Year after being blasted for dodgy security, GPS kid tracker biz takes heat again for leaving families’ private info lying around for crims

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Year after being blasted for dodgy security, GPS kid tracker biz takes heat again for leaving families' private info lying around for crims

Year after being blasted for dodgy safety, GPS kid tracker biz takes heat again for leaving households’ private info lying around for crims

A producer of child-tracking smartwatches was once beneath hearth this week following the invention of a 2nd primary safety lapse in its generation in as a few years.

Back in overdue 2017, Gator-branded wearables had been amongst more than a few kid-monitoring gizmos raked over the coals through Norwegian researchers who discovered the gadgets had been trivial to remotely hijack. These units are necessarily cellular-connected smartwatches children put on in order that folks can watch over their offspring from afar, monitoring their whereabouts, listening in on integrated microphones, and contacting them.

Fast ahead kind of a 12 months, and Brit infosec outfit Pen Test Partners determined to check out the protection of those units to look if defenses were shored up. The crew discovered that the internet portal utilized by households to observe their tykes’ Gator watches had a lovely dangerous exploitable computer virus.

Logged-in folks may just specify in a user-controlled parameter their get admission to degree, letting them improve their accounts to administrator degree. That might be exploited through stalkers, crims and different miscreants to listen in on as many 30,000 shoppers, download their touch main points, and establish and monitor the site of kids.

“This means that an attacker could get full access to all account information and all watch information,” defined Pen Test Partners’ Vangelis Stykas previous this week.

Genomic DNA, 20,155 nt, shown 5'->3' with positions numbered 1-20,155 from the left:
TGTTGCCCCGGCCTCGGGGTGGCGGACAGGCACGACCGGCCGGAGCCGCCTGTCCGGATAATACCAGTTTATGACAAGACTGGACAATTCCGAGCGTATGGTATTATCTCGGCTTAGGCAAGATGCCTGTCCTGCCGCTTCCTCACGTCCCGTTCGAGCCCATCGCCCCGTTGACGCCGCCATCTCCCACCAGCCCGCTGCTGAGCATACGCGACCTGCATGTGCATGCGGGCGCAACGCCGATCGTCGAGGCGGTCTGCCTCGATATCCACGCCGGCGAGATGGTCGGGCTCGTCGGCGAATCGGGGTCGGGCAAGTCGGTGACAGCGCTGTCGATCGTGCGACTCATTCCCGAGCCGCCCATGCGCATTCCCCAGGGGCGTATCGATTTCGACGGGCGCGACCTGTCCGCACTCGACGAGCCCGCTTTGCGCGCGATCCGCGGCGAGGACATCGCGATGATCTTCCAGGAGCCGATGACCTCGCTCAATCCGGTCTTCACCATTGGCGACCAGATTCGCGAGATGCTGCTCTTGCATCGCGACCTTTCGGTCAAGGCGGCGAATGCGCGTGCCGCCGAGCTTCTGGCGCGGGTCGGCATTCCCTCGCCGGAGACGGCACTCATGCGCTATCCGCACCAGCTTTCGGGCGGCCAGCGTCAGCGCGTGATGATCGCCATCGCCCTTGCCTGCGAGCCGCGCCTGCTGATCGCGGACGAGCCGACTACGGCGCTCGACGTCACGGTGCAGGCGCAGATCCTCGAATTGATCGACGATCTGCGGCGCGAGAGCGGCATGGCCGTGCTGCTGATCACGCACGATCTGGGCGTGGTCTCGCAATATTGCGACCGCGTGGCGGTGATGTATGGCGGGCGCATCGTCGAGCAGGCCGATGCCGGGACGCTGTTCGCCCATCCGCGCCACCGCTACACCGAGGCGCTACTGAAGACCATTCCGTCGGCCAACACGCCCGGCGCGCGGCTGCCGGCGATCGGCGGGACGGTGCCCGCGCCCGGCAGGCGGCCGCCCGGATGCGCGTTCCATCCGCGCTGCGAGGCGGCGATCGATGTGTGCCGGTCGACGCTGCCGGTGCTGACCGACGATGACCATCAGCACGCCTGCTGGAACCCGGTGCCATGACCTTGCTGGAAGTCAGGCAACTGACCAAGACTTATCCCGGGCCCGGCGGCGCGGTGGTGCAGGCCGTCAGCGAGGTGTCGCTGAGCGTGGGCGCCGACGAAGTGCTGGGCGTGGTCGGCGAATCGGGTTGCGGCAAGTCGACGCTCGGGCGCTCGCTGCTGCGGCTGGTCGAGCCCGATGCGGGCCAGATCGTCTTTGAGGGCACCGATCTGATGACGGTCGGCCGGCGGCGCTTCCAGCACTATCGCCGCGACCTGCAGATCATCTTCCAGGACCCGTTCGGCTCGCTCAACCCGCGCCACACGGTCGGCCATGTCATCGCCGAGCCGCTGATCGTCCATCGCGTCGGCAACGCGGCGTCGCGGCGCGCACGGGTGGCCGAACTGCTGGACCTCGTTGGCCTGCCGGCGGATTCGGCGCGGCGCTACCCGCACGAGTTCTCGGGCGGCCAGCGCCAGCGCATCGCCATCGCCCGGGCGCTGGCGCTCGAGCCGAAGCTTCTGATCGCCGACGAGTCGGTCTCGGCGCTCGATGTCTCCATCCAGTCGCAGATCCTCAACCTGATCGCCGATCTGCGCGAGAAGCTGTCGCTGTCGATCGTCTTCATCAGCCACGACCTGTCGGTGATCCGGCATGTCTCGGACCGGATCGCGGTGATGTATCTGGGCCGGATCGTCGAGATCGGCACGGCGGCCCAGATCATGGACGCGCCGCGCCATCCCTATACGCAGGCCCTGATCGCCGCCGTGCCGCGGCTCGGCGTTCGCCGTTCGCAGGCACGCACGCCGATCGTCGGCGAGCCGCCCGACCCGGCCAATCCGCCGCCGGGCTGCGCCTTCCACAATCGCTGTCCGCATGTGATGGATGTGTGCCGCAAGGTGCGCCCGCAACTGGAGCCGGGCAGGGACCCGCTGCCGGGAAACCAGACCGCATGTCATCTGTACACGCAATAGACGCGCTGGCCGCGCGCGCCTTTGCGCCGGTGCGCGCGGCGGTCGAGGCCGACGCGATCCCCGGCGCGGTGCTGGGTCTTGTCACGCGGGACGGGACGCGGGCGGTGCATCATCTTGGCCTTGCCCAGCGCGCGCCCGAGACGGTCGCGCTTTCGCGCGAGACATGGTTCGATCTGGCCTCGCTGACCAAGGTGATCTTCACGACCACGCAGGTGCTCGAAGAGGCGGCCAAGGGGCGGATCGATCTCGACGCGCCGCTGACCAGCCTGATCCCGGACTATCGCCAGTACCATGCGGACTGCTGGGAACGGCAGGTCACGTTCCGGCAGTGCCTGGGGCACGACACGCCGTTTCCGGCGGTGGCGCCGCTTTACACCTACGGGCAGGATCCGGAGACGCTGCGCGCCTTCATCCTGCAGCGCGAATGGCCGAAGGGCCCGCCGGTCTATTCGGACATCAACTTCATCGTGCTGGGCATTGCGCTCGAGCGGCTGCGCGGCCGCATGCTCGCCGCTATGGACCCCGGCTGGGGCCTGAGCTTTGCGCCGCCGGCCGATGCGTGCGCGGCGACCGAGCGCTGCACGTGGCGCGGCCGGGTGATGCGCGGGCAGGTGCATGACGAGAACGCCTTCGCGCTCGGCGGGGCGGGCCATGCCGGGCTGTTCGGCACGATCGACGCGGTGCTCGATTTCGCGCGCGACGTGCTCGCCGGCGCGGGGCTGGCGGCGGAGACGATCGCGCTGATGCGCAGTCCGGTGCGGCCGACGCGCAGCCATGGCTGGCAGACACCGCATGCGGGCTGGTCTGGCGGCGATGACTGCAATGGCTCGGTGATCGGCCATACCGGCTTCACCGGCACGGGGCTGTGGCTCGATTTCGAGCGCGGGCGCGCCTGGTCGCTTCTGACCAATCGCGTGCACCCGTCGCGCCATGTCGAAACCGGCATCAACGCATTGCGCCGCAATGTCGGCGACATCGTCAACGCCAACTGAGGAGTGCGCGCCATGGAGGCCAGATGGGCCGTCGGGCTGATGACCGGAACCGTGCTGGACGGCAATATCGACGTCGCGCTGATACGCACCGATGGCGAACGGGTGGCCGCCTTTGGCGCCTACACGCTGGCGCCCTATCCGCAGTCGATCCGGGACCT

“They could view any user of the system and any device on the system, including its location. They could manipulate everything and even change users’ emails/passwords to lock them out of their watch.”

He defined: “The Gator web backend was passing the user level as a parameter. Changing that value to another number gave super admin access throughout the platform. The system failed to validate that the user had the appropriate permission to take admin control.”

gif;base64,R0lGODlhAQABAAAAACH5BAEKAAEALAAAAAABAAEAAAICTAEAOw== - Year after being blasted for dodgy security, GPS kid tracker biz takes heat again for leaving families' private info lying around for crims

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The attacker would additionally be capable to trade the e-mail and passwords on a given watch to fasten sufferers out of gadgets. The researcher famous that different child-monitoring watch manufacturers most probably proportion the similar internet backend as Gator, which means different gizmos would even be vulnerable to the similar assault.

While TechSixtyFour – which owns the Gator emblem and constructed the inclined internet portal – patched the flaw a couple of days after Pen Test Partners reported the programming cock-up in January, Stykas was once crucial of the biz and what he described as a “train wreck” state of affairs.

Pen Test Partners alerted UK-based TechSixtyFour on January 11, and gave them a month to mend it because of the wide-open nature of the outlet. TechSixtyFour requested for two months, however the request was once denied. At first, the producer attempted to handle the vulnerability and wound up blocking off the researchers’ accounts with HTTP 502 mistakes, in keeping with Stykas. In the top, it was once patched through January 16.

TechSixtyFour founder Colleen Wong defended her corporate’s dealing with of safety problems, noting that the gizmo maker maintains a complete vulnerability disclosure coverage, and because 2017 has passed through every year penetration assessments.

“We appreciate Ken Munro of Pen Test Partners disclosing this vulnerability to us, and our team have taken this seriously as our fix was completed within 48 hours. An internal investigation of the logs did not show that anybody had exploited this flaw for malicious purposes,” Wong mentioned in a remark to The Register on Friday.

She added that TechSixtyFour’s engineers “implemented a partial fix within 12 hours. They then identified the root cause and deployed a full fix within 48 hours of the notification.”

TechSixtyFour isn’t by myself in catching heat for its shoddy GPS watch safety. In November of ultimate 12 months, Pen Test Partners came upon more than one distributors had been the usage of insecure transmission strategies, and Stykas does not be expecting any of the smartwatch makers to reinforce any time quickly.

“On a wider scale the GPS watch market needs to ensure that their products are adequately tested. The problem is that the price point of these devices is so low that there is little available revenue to cover the cost of security,” Stykas mentioned.

“Our advice is to avoid watches with this sort of functionality like the plague. They don’t decrease your risk, they actively increase it.” ®

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